Einstein's notes on the theory of relativity taken up for auction for 3 million euros

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Einstein's notes on the theory of relativity taken up for auction for 3 million euros
Einstein's notes on the theory of relativity taken up for auction for 3 million euros
22 September, 17:10SciencePhoto: DW
Auctioneers say autographs from a scholar of that period are rare, and the notes to be sold in Paris in November are the most valuable ever auctioned.

On November 23 in Paris, the auction houses Christie's France and Aguttes will put up for auction the manuscript of Albert Einstein, according to The Guardian. The auctioneers are hoping to gain from 2 to 3 million euros for it.

The rarity is a calculation that was supposed to explain the phenomenon known as the anomalous displacement of the perihelion of Mercury and help in the development of the theory of relativity. Einstein and his friend and collaborator, the Swiss engineer Michel Besso, took these notes from June 1913 to early 1914. The manuscript, which consists of calculations, corrections and deletions, has 54 pages - 26 of them were written by Einstein's hand, 25 by Besso, and three pages by both scientists.

The point in Mercury's orbit where the planet is closest to the Sun, its perihelion, is slowly shifting over time due to the influence of other bodies in the solar system. If the Einstein and Besso equations showed the result of the observed shift, the theory of relativity would be proven. However, the manuscript contained errors in calculations - on page 28, Einstein made a mistake in the value of the mass of the Sun, and scientists postponed this approach to general relativity.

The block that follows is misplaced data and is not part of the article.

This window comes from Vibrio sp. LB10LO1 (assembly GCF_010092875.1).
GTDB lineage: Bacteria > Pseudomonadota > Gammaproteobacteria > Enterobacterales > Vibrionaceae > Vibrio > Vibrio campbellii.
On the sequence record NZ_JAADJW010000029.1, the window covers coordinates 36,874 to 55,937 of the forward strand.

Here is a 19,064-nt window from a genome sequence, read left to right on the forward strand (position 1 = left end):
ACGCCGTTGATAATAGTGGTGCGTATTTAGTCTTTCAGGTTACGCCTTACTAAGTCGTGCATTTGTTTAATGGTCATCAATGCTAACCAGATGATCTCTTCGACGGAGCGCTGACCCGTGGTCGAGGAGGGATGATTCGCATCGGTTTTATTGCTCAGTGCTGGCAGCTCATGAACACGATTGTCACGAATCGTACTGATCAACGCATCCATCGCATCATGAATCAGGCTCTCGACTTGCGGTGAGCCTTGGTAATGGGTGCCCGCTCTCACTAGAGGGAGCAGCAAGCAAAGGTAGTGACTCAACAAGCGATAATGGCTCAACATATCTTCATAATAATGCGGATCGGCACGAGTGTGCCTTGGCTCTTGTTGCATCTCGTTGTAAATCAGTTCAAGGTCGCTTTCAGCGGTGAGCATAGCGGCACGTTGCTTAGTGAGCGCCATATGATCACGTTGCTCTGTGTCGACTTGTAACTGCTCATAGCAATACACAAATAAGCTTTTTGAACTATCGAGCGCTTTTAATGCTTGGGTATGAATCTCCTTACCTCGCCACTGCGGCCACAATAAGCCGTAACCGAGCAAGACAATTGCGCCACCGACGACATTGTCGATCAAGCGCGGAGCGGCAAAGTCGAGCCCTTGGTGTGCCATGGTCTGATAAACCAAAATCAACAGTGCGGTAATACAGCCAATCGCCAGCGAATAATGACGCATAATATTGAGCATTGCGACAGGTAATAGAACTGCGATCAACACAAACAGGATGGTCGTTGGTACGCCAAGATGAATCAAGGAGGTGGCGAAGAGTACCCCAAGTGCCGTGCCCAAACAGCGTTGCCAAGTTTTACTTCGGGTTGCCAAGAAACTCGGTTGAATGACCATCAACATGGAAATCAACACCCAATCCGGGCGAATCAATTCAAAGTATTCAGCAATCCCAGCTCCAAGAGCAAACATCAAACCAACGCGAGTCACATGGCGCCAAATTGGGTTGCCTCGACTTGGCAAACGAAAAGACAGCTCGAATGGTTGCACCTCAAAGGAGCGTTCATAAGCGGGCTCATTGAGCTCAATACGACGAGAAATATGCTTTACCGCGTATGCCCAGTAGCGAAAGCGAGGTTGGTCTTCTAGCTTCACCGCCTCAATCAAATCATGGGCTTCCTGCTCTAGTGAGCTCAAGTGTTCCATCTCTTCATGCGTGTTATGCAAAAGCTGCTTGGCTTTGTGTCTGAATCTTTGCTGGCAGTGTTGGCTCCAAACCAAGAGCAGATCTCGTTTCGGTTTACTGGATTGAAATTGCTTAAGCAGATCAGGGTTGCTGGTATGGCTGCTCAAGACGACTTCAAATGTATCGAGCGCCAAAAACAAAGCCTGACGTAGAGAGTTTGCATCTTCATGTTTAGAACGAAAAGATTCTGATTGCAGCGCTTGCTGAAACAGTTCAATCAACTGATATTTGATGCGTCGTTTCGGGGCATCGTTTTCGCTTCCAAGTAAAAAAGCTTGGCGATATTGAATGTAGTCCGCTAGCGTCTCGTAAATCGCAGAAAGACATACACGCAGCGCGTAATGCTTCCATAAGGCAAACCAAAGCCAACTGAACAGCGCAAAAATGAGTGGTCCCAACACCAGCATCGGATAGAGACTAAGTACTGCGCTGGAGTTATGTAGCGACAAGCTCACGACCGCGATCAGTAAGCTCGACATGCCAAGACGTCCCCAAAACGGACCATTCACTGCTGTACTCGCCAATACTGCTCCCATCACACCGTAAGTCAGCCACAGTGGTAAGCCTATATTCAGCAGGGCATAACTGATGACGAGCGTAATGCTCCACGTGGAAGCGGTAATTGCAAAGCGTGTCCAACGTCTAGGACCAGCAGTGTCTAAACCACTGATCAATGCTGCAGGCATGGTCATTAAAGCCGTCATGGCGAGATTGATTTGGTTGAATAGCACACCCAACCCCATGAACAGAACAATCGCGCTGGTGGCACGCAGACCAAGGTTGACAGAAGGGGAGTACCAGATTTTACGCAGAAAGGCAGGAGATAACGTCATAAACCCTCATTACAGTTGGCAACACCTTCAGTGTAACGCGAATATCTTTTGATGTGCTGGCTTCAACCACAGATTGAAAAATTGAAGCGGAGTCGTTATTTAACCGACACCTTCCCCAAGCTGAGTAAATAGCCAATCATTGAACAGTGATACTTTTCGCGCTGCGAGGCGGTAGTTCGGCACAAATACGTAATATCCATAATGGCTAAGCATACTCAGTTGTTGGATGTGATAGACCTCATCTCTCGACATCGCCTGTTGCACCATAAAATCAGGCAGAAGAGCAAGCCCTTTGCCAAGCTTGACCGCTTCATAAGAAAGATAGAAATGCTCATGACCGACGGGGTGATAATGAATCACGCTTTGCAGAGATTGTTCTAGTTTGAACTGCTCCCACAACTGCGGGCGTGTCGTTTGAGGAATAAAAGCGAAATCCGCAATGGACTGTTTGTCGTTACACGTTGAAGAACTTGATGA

Photo:Christie's

Leaving Zurich, Besso took the manuscript with him, and thanks to this it survived: Einstein did not bother to keep working notes. Only two documents have survived to our time, according to which it is possible to observe the development of the general theory of relativity. The second is a notebook from late 1912 to early 1913, which is now in Einstein's archives at the Hebrew University of Jerusalem.

Einstein returned to calculating the perihelion of Mercury in 1915 - then he managed to find evidence for his new theory, about which he wrote in a series of articles published at the end of the year.

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